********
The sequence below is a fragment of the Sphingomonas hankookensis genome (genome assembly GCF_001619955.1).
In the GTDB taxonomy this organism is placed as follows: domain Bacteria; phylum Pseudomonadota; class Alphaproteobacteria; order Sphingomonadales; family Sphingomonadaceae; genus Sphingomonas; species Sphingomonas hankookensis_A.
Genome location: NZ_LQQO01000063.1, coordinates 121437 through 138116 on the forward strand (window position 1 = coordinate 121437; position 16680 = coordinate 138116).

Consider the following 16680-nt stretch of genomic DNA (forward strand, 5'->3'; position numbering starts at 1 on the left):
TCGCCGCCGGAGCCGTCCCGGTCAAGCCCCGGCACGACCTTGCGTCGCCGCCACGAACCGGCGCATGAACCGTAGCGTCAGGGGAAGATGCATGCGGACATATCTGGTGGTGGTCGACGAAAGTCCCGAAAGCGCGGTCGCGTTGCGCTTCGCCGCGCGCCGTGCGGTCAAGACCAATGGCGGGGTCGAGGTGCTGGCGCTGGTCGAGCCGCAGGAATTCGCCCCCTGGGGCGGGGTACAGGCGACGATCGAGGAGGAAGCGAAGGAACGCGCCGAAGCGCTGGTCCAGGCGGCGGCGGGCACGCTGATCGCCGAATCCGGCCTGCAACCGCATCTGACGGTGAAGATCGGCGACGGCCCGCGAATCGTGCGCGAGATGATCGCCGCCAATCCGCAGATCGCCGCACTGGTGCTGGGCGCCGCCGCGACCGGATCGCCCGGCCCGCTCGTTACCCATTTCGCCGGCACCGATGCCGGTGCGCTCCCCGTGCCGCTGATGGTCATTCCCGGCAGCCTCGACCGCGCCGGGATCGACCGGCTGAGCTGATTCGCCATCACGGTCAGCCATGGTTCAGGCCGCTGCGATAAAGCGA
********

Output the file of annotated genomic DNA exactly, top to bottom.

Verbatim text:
The sequence below is a fragment of the Sphingomonas hankookensis genome (genome assembly GCF_001619955.1).
In the GTDB taxonomy this organism is placed as follows: domain Bacteria; phylum Pseudomonadota; class Alphaproteobacteria; order Sphingomonadales; family Sphingomonadaceae; genus Sphingomonas; species Sphingomonas hankookensis_A.
Genome location: NZ_LQQO01000063.1, coordinates 121437 through 138116 on the forward strand (window position 1 = coordinate 121437; position 16680 = coordinate 138116).

Consider the following 16680-nt stretch of genomic DNA (forward strand, 5'->3'; position numbering starts at 1 on the left):
TCGCCGCCGGAGCCGTCCCGGTCAAGCCCCGGCACGACCTTGCGTCGCCGCCACGAACCGGCGCATGAACCGTAGCGTCAGGGGAAGATGCATGCGGACATATCTGGTGGTGGTCGACGAAAGTCCCGAAAGCGCGGTCGCGTTGCGCTTCGCCGCGCGCCGTGCGGTCAAGACCAATGGCGGGGTCGAGGTGCTGGCGCTGGTCGAGCCGCAGGAATTCGCCCCCTGGGGCGGGGTACAGGCGACGATCGAGGAGGAAGCGAAGGAACGCGCCGAAGCGCTGGTCCAGGCGGCGGCGGGCACGCTGATCGCCGAATCCGGCCTGCAACCGCATCTGACGGTGAAGATCGGCGACGGCCCGCGAATCGTGCGCGAGATGATCGCCGCCAATCCGCAGATCGCCGCACTGGTGCTGGGCGCCGCCGCGACCGGATCGCCCGGCCCGCTCGTTACCCATTTCGCCGGCACCGATGCCGGTGCGCTCCCCGTGCCGCTGATGGTCATTCCCGGCAGCCTCGACCGCGCCGGGATCGACCGGCTGAGCTGATTCGCCATCACGGTCAGCCATGGTTCAGGCCGCTGCGATAAAGCGA